Cancer: Unknown

Hi, I'm Jessi. I'm 35. I'm a wife, a mother of three, a communications professional, and I have cancer. I was originally diagnosed with Cancer of Unknown Primary, and then officially Small Round Cell Sarcoma. The official 5-year survival rate for this diagnosis is less than 5%, but that’s not me. I’m a survivor and I will beat this.

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  • Jessi Stetina

Bump in the road, or complete derailment?



So surgery preparations were underway. We were moving forward with all the pre-op appointments, I had signed all the paperwork. Crossed the Ts, dotted the Is. But I was starting to feel not so great, and was having a hard time keeping food down. I mentioned it to my surgeon, and he scheduled a CT scan to double check to make sure everything was good.


Things weren’t good. I had a buildup of fluid that ultimately made them decide to postpone the surgery. This was Monday. Yesterday I went in to have the fluid removed, and they took off 8 pounds. I talked to my oncologist, and we’re starting new chemo next week, with the goal of getting back to surgery being an option again.


I’m not going to lie – when my oncologist called me on Monday night to tell me the news, it hit me like a ton of bricks. I held it together while on the phone, and then hung up and lost it. Full sobbing. Just let the full disappointment hit me. I was devastated. Surgery is our shot. I know this in my heart. So to hear that we have to postpone surgery – it wrecked me.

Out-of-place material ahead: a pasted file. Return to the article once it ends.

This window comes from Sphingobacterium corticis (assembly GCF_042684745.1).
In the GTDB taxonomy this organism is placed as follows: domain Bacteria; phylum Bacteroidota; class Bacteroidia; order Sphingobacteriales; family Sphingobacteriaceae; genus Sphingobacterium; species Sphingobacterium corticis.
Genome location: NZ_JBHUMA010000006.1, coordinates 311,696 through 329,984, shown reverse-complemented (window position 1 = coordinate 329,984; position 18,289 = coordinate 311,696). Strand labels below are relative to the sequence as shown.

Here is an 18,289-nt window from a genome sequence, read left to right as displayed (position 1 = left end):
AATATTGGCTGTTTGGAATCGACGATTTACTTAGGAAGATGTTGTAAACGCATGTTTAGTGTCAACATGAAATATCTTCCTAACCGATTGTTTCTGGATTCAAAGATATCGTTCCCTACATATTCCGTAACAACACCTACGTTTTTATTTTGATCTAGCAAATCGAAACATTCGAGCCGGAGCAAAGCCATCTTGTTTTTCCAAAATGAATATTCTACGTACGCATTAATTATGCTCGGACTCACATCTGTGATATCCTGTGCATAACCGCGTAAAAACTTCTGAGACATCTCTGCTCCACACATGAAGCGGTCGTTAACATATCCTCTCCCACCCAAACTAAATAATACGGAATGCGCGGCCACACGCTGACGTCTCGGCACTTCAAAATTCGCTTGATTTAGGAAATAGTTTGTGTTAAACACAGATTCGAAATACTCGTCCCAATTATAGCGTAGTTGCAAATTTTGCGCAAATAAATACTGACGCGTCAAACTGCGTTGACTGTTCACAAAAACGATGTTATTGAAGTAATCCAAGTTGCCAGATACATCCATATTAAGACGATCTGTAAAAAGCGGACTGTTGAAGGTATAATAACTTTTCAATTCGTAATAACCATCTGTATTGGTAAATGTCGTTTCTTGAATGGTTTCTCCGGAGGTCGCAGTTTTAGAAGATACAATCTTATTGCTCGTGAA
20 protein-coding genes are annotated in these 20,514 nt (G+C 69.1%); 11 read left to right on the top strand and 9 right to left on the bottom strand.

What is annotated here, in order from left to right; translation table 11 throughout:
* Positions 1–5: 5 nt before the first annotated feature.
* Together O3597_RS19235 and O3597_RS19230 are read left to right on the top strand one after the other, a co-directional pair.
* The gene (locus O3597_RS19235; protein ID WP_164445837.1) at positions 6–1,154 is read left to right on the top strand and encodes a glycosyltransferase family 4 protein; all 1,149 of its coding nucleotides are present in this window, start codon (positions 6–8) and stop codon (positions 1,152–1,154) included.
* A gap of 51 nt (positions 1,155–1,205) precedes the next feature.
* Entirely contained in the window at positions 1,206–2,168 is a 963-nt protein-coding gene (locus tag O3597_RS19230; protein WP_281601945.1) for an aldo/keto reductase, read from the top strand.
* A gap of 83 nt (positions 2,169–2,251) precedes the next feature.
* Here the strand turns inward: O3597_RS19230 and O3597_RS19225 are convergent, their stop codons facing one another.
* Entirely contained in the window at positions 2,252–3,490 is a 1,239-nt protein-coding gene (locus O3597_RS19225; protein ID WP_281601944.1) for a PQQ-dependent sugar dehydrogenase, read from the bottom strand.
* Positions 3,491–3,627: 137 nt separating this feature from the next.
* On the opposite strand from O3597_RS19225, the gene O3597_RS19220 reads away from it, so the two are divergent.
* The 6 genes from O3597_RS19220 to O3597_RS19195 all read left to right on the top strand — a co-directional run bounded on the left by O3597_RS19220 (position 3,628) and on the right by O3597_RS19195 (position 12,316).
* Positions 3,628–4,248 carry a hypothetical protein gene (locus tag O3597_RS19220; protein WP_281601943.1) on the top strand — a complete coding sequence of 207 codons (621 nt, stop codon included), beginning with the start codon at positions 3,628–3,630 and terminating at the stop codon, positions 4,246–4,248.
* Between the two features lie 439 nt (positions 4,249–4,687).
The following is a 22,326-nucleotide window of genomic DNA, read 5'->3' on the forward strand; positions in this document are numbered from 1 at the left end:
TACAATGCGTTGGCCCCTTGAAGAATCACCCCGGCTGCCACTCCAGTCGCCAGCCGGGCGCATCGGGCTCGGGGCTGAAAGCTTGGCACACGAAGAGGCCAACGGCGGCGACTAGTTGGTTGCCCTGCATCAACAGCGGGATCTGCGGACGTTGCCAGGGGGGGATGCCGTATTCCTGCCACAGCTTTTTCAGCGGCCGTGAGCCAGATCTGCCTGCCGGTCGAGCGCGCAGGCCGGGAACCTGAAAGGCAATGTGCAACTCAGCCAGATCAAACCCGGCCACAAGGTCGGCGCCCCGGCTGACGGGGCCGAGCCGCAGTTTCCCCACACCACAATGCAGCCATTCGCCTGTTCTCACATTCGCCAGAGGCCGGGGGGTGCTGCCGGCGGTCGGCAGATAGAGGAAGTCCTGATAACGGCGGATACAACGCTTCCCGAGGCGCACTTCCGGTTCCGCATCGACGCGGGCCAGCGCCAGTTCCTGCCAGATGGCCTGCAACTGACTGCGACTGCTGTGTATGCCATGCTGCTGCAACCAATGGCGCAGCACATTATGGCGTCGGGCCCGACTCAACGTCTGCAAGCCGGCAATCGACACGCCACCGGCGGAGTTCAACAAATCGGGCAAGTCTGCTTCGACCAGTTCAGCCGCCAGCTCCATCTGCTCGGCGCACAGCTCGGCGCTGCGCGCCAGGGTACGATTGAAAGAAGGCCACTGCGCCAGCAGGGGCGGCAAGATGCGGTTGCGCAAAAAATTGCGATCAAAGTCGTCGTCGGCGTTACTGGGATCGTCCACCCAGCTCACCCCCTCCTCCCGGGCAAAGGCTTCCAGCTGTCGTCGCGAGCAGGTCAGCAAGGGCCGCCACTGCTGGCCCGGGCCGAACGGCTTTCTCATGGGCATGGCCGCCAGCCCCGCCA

Logically I get it. I get that we get ONE shot at this, so we need to make sure everything is just right for surgery. As my surgeon puts it, “We need your disease to be on the run.” I know that we need to make sure we’re in the best place.


But my heart was broken.


I say was, because I’m feeling better each day with the news. My surgeon and oncologist have reminded me each day that our goal is surgery, so it’s all about getting back to being in the best place. Next week I start a brand new type of chemotherapy, with the goal of holding the disease steady, and possibly pushing it back. Once we’ve got the disease on the run again, we’ll revisit surgery.


So bump in the road, or complete derailment? It certainly felt like a complete derailment, but I know it’s just a bump in the road on the way to my cure.

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